JanOne with a Difference: Christmas Treats and Meals for kids
So, I’m not sure if I’m the only one being hassled for an ice block or sugary treat every afternoon at the moment?
My girls seem to have cottoned on to the marketed feeding frenzy that can be Christmas time, I don’t suppose this is helped by lots of prize giving parties, end of school shared lunches and family or friend get-togethers. Whereas these are all a wonderful celebration of the season and the year’s accomplishments, the kinds of foods offered at many of these can at times leave a lot to be desired. Here are some quick and easy tips and alternatives to take to celebrations or gatherings or to incorporate into your children’s meal time routines:
- A humble platter of carrot, celery and cucumber sticks, combined with avocado and cherry tomatoes, or even some fresh peas in the pod, along with hummus or suitable dip
- A mammoth seasonal fruit display with gorgeous bright colours – cherries, strawberries, pineapple, nectarines, peaches (for those of us in summer, of course)
- Fruit kebab sticks using seasonal fresh fruits (kids LOVE these and they don’t have to contain lollies!)
- Home-made ice blocks using fruit especially berries or pineapple and mango or try a base of coconut milk for a nourishing ‘pseudo-ice cream’ effect. I sometimes freeze our morning green smoothie, my girls love having these in the afternoon when it is hot and muggy! From time to time, I add spirulina for an extra green kick and they don’t mind at all J This is a great way to treat children as the treat is pure and natural, without chemicals and made by you… or them!
- Bliss balls as a heavenly treat – check out Tracey’s Supreme Bliss Ball recipe free on our website. This is a staple lunchbox item in our household and my girls call them “chocolate balls” yum!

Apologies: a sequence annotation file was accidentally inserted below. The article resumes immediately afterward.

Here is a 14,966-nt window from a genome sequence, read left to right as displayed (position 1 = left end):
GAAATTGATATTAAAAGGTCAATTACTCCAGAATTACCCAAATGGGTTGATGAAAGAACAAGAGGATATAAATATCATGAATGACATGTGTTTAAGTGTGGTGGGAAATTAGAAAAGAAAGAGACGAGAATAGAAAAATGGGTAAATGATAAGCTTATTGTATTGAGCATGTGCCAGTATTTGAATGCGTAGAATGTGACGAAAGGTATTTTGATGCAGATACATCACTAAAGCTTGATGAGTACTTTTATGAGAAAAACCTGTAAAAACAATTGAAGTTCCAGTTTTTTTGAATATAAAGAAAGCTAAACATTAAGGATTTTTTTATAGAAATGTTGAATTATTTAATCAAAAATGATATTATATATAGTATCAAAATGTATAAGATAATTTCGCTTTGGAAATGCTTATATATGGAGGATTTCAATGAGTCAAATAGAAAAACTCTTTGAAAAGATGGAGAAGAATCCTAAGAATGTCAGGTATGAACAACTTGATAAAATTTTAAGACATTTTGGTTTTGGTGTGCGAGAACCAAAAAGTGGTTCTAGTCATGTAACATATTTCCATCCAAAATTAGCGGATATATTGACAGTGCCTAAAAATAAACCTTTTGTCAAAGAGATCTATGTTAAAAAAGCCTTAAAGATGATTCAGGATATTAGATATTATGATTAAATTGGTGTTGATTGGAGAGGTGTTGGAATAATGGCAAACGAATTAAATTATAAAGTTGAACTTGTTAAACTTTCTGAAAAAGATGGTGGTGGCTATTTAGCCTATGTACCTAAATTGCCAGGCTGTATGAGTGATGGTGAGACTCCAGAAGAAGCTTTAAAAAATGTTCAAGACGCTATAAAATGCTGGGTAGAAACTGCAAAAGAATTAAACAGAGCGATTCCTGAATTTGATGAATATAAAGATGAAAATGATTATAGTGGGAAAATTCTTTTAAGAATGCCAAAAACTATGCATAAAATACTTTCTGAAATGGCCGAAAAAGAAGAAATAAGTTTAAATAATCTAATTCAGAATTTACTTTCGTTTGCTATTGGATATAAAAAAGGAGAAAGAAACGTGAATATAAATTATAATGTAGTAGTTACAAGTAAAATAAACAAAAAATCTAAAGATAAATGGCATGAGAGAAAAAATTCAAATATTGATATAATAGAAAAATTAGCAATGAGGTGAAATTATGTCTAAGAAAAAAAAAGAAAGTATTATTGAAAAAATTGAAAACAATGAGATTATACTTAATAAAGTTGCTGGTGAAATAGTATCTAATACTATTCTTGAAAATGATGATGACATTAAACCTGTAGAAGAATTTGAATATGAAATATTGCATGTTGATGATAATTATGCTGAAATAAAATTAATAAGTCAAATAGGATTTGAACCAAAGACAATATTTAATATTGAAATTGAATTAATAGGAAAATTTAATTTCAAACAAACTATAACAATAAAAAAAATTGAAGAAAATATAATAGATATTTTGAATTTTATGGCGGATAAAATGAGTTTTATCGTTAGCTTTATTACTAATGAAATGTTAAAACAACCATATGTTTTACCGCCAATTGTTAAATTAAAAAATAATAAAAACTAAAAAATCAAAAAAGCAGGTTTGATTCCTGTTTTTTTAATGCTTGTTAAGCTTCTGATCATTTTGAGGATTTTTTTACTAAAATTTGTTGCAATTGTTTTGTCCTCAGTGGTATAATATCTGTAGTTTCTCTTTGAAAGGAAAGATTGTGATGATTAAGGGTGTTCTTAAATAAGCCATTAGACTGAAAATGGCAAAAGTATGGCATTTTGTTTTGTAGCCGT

- Investigate homemade plant-based cakes, biscuits and desserts or stay in touch via our blog and facebook page for free recipes
- Try making your own raw chocolate delights using cacao – ranging from smoothies to decadent desserts – who doesn’t love chocolate?
- Try making a dairy free ice cream using cashew nuts, avocado or coconut milk as the base.
- Involve your children with making new treats – get them to try, taste and experience! The more involved they are in the process, the more open they are to experimenting!
- New dietary additions can take some time to win kids over – try not to always expect them to like something straightaway. It takes a bit of patience but exposure time and time again does work!
Like yourselves, the advice for your children’s diet remains the same. Treat a treat like it should be – something occasional, not daily. Try to avoid a plummet in routine – kids need lots of veggies to fuel their seemingly limitless energy and if they’re eating a diet rich in plant-based foods such as seasonal fruit and vegetables, plus some grains and pulses, then you’re providing them with a healthy platform to grow up happy, healthy and bright as buttons! Often I feel that we overthink children’s meals – mine are typically very happy with a picnic-style veggie feast consisting of 5-8 veggies from beans to peas to carrots and anything in-between, along with some brown or yellow rice or an egg. Quick and easy, yet nutritious – our kind of meal Decorating the plate for younger children is also a guaranteed hit if you have a creative edge (or not)!
Happy parenting these holidays – stay safe and give lots of hugs for special treats (instead of sugar),